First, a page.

This starts with Batman and a Sherpa named Chi in the Himalayas. They’re almost buried by an avalanche and Batman sees a humanoid figure running away. Chi mentions the fabled Yeti and Batman ponders why he’s here, which takes us into an extended flashback scene. A couple days ago, Bruce Wayne was waiting to have lunch with Vicki Vale (who turned out to be too busy) and noticed something startling in a magazine … a photo of Klaus Kristin with a group of pilgrims on a sacred mountain in the Himalayas. (Klaus Kristin was the skier who turned out to be part-Yeti, using his transformations into the snow-beast to steal and kill, and who ended up falling off a cliff back in Batman 337.) When Bruce saw Kristin alive in the photo, he decided to go to Tibet to bring him to justice, once again refusing help from Robin. Batman made his way to Tibet and hired Chi to guide him to Mount Kalais, the sacred mountain. Chi takes him to a lake where pilgrims bathe and they ask about Kristin. Turns out Kristin is still there and Batman chases him into a temple where they fight. They end up outside and fall into the lake, where Batman is knocked out on a rock. Kristin saves him from drowning, but Chi misunderstands and shoots Kristin, who falls back into the lake and swims off. Batman tracks him, wondering why Kristin would save his life after trying to kill him in the avalanche the day before. As they follow Kristin’s trail, they’re attacked by a Yeti and Batman is knocked over a ledge. Chi pulls him back up and Batman finally understands what’s going on. He tracks Kristi to a temple and finds him near death. Kristin says after surviving the fall in the Alps he came back to his birthplace to redeem himself. Now he welcomes death, but apparently his father doesn’t agree. Yeah, the Yeti that’s been attacking Batman is Kristin’s father (see Batman 337 for the whole sordid story) and he appears in the temple and tries to squash Batman under a giant Buddha statue. Batman uses a flare to blind him (like he did with Kristin in Switzerland) and Kristin begs Batman not to hurt the Yeti, since he was only trying to protect his son. Kristin says he’d prefer to die here than go back and stand trial and Batman figures justice is served either way, so he lets the Yeti carry Kristin off into the mountains to die.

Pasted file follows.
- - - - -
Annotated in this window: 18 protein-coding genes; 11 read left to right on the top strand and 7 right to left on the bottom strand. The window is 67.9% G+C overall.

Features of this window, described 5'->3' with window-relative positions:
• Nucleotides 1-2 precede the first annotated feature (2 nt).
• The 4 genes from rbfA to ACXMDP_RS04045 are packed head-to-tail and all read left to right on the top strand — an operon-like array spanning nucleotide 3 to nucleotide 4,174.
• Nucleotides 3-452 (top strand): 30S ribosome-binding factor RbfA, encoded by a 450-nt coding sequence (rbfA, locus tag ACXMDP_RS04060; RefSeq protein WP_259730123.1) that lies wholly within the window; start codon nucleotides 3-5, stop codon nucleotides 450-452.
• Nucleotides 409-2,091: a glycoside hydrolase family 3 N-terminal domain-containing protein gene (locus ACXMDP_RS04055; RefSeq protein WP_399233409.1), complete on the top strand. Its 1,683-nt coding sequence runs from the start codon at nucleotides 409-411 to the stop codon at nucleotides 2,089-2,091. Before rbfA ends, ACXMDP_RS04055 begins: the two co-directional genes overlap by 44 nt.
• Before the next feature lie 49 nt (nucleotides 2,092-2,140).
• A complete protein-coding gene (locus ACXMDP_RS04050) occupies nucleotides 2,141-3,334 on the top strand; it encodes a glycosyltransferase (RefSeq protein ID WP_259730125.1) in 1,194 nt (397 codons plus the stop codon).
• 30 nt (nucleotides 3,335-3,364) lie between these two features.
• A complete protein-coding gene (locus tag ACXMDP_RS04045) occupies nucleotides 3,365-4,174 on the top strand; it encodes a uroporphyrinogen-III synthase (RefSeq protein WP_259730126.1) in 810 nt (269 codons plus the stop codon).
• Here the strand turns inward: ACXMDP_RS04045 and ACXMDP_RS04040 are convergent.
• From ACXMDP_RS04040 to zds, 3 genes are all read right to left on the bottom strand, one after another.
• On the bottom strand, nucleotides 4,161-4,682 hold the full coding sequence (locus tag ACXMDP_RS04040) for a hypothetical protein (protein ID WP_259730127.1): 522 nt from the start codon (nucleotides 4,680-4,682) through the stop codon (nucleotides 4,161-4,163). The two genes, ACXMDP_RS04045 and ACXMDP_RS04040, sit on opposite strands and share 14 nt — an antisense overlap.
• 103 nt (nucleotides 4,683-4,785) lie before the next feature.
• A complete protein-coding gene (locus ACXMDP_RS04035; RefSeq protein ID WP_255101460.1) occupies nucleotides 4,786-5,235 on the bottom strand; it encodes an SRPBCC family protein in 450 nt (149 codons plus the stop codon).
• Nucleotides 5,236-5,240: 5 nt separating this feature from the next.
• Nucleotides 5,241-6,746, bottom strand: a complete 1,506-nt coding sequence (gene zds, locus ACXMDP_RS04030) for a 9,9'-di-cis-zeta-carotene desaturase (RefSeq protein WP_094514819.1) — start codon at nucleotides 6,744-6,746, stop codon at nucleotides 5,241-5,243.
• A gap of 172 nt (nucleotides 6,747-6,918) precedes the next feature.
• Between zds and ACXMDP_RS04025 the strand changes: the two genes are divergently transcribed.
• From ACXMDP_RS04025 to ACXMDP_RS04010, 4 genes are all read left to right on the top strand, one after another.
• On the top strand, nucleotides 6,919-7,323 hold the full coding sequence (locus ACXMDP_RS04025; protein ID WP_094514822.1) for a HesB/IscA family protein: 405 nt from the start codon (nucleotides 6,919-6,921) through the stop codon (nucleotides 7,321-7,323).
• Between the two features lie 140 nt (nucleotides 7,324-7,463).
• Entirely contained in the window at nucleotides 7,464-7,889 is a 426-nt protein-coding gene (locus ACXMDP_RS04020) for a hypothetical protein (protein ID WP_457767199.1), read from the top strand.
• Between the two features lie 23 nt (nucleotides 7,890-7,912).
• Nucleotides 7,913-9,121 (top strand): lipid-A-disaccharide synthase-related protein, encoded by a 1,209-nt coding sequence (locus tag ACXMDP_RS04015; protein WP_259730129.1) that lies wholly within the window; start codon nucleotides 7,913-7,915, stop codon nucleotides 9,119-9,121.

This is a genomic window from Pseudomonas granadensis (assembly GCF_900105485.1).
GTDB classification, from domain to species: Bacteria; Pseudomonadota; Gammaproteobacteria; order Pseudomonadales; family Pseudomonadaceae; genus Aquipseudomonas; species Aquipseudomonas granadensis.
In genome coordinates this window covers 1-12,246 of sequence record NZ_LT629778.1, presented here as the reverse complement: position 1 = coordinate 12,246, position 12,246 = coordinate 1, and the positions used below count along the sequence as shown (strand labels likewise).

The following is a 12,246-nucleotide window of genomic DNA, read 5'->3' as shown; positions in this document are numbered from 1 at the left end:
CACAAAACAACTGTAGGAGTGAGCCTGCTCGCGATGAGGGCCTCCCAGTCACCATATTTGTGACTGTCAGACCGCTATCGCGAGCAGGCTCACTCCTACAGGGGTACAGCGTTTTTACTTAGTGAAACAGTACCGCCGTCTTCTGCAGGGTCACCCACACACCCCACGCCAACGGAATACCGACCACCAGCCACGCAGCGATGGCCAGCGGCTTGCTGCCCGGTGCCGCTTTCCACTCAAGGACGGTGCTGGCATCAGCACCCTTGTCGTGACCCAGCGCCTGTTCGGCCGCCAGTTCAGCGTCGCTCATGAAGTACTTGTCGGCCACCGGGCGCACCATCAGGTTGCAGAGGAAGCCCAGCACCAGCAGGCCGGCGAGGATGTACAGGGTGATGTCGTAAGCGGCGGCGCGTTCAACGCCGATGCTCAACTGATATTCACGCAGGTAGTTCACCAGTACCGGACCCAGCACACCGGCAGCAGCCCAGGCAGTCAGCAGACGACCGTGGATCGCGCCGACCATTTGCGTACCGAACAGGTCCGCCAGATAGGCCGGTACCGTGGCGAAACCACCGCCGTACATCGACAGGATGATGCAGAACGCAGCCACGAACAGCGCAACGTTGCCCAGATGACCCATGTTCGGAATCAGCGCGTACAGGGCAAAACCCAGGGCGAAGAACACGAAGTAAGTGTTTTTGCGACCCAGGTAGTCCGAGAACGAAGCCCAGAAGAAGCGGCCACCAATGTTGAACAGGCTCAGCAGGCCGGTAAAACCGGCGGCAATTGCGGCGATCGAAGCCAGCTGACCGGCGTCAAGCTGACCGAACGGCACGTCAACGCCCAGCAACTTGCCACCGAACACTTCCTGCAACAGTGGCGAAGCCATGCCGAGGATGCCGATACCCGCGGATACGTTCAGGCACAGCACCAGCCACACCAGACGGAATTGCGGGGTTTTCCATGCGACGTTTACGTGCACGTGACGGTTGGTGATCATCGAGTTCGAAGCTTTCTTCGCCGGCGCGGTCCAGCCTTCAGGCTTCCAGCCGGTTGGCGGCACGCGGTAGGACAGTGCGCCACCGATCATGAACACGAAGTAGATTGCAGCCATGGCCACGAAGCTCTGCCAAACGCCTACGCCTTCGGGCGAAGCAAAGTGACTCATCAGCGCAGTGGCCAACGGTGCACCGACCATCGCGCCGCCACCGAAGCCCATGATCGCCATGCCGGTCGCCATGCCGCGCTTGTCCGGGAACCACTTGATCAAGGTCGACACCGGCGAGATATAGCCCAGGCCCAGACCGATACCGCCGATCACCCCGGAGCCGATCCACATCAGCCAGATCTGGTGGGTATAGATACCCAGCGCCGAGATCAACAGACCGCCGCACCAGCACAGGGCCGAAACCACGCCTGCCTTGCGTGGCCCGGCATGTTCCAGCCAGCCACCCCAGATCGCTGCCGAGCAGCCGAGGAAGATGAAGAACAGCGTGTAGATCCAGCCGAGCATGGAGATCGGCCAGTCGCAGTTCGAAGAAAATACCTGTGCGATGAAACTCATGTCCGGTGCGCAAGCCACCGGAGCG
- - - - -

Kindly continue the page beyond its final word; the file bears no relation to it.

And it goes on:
Last issue, the newspaper Oliver (Green Arrow) Queen works for was hacked by some weirdo named Hi-Tek. (This was 1982, so it was a very primitive form of hacking, basically just taking over the network and erasing data to extort money.) Green Arrow found out the paper rents data space from another company, so he went to check it out. But Hi-Tek was expecting him (he’d been screwing with their computers too) and Arrow ended up getting caught by the company’s security guards. Arrow convinces the guards (and the company’s manager) that he’s a good guy. The manager says someone’s been erasing their business records and Arrow asks who they time-share their computers with. He finds out there are two possibilities: an electronics dealer called Cyber Supply, and Marconi Junior High School. Arrow naturally heads for Cyber Supply, although we modern readers know exactly what’s going to happen, don’t we? Cyber Supply turns out to be a wholesaler for electronics, but Hi-Tek has anticipated Arrow again and has some more robotic surprises for him. He herds Arrow down an open elevator shaft, but the Emerald Archer saves himself and blows up the robots. Arrow realizes where Hi-Tek must be hiding and heads over to the school. Sure enough, Hi-Tek turns out to be a fourteen-year-old punk who was hacking into systems for fun and took it too far. He says he didn’t mean for anyone to get hurt and hasn’t spent any of the money he extorted. He gives Green Arrow shit for his archaic weaponry and offers to design a laser sight for his bow. Arrow realizes the kid might have his uses after all.